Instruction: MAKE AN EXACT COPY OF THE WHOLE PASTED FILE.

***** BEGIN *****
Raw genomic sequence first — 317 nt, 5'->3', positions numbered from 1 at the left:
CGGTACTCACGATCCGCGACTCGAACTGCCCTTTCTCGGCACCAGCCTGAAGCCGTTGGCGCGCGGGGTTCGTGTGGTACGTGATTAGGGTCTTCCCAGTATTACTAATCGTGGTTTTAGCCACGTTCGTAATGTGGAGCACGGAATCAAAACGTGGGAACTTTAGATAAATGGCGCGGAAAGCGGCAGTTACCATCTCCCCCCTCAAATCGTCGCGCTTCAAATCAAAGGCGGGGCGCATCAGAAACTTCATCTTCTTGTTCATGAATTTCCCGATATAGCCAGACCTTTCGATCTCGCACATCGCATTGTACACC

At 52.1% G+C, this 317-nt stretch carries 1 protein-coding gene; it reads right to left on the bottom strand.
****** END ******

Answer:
Raw genomic sequence first — 317 nt, 5'->3', positions numbered from 1 at the left:
CGGTACTCACGATCCGCGACTCGAACTGCCCTTTCTCGGCACCAGCCTGAAGCCGTTGGCGCGCGGGGTTCGTGTGGTACGTGATTAGGGTCTTCCCAGTATTACTAATCGTGGTTTTAGCCACGTTCGTAATGTGGAGCACGGAATCAAAACGTGGGAACTTTAGATAAATGGCGCGGAAAGCGGCAGTTACCATCTCCCCCCTCAAATCGTCGCGCTTCAAATCAAAGGCGGGGCGCATCAGAAACTTCATCTTCTTGTTCATGAATTTCCCGATATAGCCAGACCTTTCGATCTCGCACATCGCATTGTACACC

At 52.1% G+C, this 317-nt stretch carries 1 protein-coding gene; it reads right to left on the bottom strand.